Struggling to keep your seedlings alive without watering them constantly? Try this guaranteed-to-work tip:
Find a couple of clear plastic cooldrink bottles. The big 2-litre ones are ideal for the job. Cut the bottom off the bottle, remove the lid and put a bottle over each of your seedlings.
It work like magic. Because they are clear plastic they allow in sunlight (which the little seedlings need) but they also help to keep the plants from drying out. Even if you don’t water them every day the condensation in the bottle keeps the seedlings from drying out.
The bottles also keep out the snails which love to chew on fresh, baby seedling leaves.
Even better, the seedlings grow substantially faster in their plastic homes than they do in the hot, exposed sun. These lettuce plants were planted out in the garden about ten days ago but were all raised from seed at the same time. The bigger plant is the one growing under a plastic bottle dome. The ones in the tray are drying out faster than I can water them.
Keeping your home sparkling and clean could be damaging the world around you. Each day we pour untold amounts of chemical cleaners and solvents down the drain adding to the growing toxicity of our city water. The good news is that there are many things you can do to reduce your impact on the environment next time you’re cleaning.
Bicarbonate of soda (baking soda), for example, makes an easy all purpose cleaner which can be used to clean kitchen and bathroom surfaces. So too does ordinary white vinegar. Bicarbonate of soda and vinegar together form a mildly explosive mix and can be used effectively to clear blocked kitchen and bathroom drains rather than pouring litres of toxic drain cleaners down them.
The BUDD green home-improvement “rule”:
B = Buy only what you need,
U = Use everything you buy,
D = Donate any leftover materials,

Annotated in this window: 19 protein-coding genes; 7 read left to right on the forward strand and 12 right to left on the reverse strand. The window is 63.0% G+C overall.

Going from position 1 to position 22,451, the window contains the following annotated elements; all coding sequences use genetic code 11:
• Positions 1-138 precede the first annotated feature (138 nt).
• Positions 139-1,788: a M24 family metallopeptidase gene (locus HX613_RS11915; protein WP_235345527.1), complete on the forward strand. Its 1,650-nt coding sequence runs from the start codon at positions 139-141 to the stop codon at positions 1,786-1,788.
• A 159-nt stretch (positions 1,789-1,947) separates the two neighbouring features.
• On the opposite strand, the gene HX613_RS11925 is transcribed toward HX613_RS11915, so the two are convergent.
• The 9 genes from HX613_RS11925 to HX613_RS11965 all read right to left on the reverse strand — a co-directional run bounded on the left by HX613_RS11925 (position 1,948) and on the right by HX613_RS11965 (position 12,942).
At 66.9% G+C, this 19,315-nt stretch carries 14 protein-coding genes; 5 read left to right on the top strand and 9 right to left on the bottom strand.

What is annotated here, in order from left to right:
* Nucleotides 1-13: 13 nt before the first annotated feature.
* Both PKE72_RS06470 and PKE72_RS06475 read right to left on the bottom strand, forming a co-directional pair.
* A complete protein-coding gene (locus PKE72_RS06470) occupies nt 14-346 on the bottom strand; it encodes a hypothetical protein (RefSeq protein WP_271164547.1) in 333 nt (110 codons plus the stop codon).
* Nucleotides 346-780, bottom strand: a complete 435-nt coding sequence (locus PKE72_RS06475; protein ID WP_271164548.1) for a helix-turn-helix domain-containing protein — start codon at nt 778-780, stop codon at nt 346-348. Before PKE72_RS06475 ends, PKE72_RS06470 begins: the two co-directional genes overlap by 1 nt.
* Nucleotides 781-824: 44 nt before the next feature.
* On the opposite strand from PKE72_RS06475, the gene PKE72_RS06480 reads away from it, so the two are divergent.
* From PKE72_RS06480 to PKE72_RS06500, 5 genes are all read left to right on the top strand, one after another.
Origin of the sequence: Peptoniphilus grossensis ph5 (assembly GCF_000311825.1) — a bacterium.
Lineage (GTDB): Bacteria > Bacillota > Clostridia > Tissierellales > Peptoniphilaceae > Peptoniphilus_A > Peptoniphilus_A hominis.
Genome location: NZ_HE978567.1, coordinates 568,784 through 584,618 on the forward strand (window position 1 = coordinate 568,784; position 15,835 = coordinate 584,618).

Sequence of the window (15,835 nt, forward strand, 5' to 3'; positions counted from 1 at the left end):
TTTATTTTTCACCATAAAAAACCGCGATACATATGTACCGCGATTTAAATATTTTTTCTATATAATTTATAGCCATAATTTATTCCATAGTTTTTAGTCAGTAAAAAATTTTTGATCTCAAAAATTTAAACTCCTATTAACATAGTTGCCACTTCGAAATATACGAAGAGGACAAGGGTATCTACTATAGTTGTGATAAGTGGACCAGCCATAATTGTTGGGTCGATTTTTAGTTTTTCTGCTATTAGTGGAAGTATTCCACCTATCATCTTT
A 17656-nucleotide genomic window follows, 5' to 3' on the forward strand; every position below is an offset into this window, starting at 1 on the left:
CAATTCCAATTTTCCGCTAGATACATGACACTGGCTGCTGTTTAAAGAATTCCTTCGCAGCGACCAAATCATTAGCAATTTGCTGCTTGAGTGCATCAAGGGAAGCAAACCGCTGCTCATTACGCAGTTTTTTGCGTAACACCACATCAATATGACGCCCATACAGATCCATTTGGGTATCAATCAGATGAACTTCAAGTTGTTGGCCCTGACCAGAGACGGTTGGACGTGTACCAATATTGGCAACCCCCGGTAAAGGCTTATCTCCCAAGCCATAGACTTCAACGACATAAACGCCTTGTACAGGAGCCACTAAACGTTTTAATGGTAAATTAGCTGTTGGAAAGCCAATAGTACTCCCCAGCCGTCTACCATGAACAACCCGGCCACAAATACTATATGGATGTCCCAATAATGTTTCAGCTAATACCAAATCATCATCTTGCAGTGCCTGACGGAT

D= Dispose of waste responsibly.
This came in an email from Friends of the Earth UK and is so simple and sensible it just has to be shared.
Swimming in the river at Mountain Sanctuary Park
The best way to appreciate nature is to get out there and experience it. This may seem obvious, but it’s very easy to get caught up in the daily grind and suddenly you realise that you haven’t been out of the city for so long you can’t remember when you last smelt fresh air or woke up to the racket birds make in the morning.
My husband and I work mostly from home and, although there are many benefits, like not having to sit in traffic for hours every day, one of the few disadvantages is that the work day never ends. It’s not like you can leave your work at the office, it’s there all the time, seven days a week. It’s hard to stop yourself from quickly checking your email.
So we’ve decided that we need to try to get away once a month and our mission is to find nice places to stay that are within 200km of the city. We’ve also opted for camping because it’s cheaper and, with no TV or laptops, we can fully appreciate the joys of nature.
Our first trip was to Mountain Sanctuary Park in the Magaliesburg, about 120km from Jozi. It’s one of those places I’ve been hearing about for years, but never got round to visiting. I’m sorry now that I took so long to “discover” it because it’s lovely for a weekend break.
The campsite is big with lots of shade trees and grass and you can book a site with electricity if you struggle without an electric kettle. There are braais and clean bathrooms, a gorgeous pool with a view and a small shop that stocks a few basics. It has quite strict rules about noise and cars, which means you won’t be kept awake till all hours by somebody else’s loud music.
You might be kept awake be somebody else’s children though. It seems to be a favourite weekend spot for families with young children.
You can burn off pent up energy walking in the mountains. You’ll encounter lots of groups wearing sensible shoes and hats and carrying walking sticks. It seems to be popular with mountain bikers as well. My favourite excursions are short and end at one of the two rivers that run through the park. One has easily accesssible shallow pools with natural rock slides that are fun for kids to swim in or for adults to wallow in. The water is crystal clear and tastes delicious – as only a mountain stream can.
The other river is less child friendly, edged mostly by steep cliffs. It’s very pretty and great fun to explore, and there are pools you can bathe in. But tread carefully, the rocks can be very slippery.
We only camped for one night, but next time – which I have no doubt will be soon – we’ll stay for two. Camping has a way of forcing you to slow down and a weekend of mountain air and exercise charges your batteries.
If you don’t like camping, you have the option to stay in a chalet.
A view down a footpath to the campsite among the trees